Planning to buy a house is not a walk in the park. Making such a large purchase can be intimidating to you and your wallet. Unless you already have some emergency funds set aside, paying a large amount of cash in one transaction can drain you and may even spell trouble in case an unforeseen expense pops up.

With a credit card, you can spread out your payments into sets of smaller, monthly payments, though typically with additional fees. Using the card system instead of blowing all your cash on a single transaction can help you make your large purchases more manageable.

4. Pay for interests with less interest

Behind the sparkling promises of hassle-free payments and exciting rewards are the looming shadows of annual fees, interest rates, and late-payment fees. It is important to remember that you are also paying for hidden charges when using a credit card.

Think about it: if you’re paying with a credit card, you’re not using your own money; you’re only making a bill of expenses that you eventually must pay for at the end of the month—plus some more.

When paying with cash, you’ll only have to pay the price of your purchase. If you’re not qualified to avail of a low-interest credit card, charges to your account can significantly add to your bills.

5. Build your credibility

If you’re a big spender, using your card when making payments can help you build your credit score! The better you are at paying your credit card bills on time, the better your credit history can be, which you can use to prove to lenders that you can be trusted with future loans with excellent terms.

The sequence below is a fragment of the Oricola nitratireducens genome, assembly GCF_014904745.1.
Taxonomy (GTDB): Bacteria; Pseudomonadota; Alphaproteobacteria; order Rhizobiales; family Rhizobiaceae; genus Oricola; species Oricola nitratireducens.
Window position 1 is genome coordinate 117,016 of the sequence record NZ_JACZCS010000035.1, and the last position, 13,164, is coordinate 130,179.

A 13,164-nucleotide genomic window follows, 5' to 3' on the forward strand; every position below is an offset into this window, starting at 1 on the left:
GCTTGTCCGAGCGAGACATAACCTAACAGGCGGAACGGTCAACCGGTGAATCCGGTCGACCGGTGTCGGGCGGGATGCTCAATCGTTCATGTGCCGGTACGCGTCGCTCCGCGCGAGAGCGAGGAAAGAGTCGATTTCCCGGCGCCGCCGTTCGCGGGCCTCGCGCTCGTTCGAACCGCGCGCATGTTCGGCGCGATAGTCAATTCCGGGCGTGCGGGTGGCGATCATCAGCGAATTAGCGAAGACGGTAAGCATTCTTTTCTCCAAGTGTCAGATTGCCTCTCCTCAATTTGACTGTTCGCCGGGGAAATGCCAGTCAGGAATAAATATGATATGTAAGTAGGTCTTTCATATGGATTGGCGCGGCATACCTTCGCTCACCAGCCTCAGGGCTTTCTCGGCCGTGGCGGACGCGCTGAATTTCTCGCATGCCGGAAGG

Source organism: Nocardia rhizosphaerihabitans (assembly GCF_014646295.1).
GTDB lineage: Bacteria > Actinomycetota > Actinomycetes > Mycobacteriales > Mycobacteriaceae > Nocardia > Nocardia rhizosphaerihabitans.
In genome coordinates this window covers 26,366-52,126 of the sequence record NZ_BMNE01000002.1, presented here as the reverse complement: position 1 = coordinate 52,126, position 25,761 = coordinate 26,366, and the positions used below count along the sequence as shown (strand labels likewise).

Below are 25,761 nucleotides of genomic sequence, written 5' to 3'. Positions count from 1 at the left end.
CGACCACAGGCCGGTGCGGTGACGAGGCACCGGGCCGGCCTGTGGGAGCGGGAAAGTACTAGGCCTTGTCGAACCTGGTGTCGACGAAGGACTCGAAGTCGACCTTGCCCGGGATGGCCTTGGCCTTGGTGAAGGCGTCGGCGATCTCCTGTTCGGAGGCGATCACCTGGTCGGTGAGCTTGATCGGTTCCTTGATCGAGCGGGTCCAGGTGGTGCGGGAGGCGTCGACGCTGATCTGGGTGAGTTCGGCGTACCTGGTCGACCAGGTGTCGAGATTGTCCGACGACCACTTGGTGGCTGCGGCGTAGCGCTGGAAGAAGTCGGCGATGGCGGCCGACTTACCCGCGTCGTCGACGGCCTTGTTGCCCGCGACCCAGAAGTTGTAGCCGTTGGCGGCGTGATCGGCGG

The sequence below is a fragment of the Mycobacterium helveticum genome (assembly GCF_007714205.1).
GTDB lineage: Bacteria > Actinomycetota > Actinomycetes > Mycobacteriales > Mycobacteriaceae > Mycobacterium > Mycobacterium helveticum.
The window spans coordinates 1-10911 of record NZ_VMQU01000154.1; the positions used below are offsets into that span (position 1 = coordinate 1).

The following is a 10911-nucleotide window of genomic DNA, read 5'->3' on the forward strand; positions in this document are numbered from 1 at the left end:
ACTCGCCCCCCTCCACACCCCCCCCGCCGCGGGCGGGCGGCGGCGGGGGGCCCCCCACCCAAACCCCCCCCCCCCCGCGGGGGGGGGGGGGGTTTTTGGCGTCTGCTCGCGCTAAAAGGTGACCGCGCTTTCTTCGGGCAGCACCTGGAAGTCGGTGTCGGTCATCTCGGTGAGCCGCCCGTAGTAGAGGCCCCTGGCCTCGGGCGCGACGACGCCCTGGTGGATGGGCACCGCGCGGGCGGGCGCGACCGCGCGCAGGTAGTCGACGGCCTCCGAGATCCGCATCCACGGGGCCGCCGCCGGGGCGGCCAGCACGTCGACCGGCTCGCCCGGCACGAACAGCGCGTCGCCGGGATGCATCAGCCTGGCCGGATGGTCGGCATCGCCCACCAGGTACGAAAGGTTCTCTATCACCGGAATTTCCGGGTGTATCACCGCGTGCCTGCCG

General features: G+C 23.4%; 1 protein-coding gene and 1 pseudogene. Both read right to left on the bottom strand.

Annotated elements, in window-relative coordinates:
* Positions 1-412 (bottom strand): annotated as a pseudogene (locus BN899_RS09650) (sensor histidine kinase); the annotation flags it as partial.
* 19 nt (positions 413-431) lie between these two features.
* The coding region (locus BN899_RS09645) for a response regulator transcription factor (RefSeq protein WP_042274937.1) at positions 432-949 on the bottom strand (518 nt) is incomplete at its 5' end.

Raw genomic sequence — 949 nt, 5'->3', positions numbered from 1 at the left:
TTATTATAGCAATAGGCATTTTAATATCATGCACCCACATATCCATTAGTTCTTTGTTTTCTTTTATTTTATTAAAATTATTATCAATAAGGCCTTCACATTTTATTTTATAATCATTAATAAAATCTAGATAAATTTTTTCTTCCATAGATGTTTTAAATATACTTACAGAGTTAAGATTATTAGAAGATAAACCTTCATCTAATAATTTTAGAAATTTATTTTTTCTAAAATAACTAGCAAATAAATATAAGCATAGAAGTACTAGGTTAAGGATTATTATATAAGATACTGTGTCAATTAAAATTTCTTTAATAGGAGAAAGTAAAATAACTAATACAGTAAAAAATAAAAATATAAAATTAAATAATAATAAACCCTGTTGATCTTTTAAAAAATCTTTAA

Balance payments made with paper bills don’t appear on your credit report. Although they might give you a stable credit score, the loans you can apply for can be limited. Instead of collecting dust, your credit score improves with every timely credit card payment in full, unlike when paying with cash.

6. Easy budget tracking

Let’s be real: keeping track of your expenses can be difficult. Overspending is only one unplanned swipe away. Credit card bills can be a headache if you’re prone to miss bill payments or your current lifestyle can only afford you to pay your card’s monthly minimum.

This isn’t to say that credit cards are only for people with luxurious lifestyles. Paying your monthly dues in full is vital if you want to maximize the rewards you can receive with a credit card without getting hit by interest and late fees.

Cash or Credit?

While credit cards dull the pain of payments, cash lets you feel more connected to the hard work you’ve done to earn money.

The next time you receive your bill, weigh out your options. Small, everyday purchases can be paid in cash, so you won’t make the mistake of racking up your monthly bill. Credit cards, however, can be efficient when making large payments so as not to break your bank so quickly.

Keep in mind that responsible financial planning is a must for either option. At the end of the day, paper bills and plastic cards are the only financial tools that can help you manage your everyday expenses.

Leave a Reply

Your email address will not be published.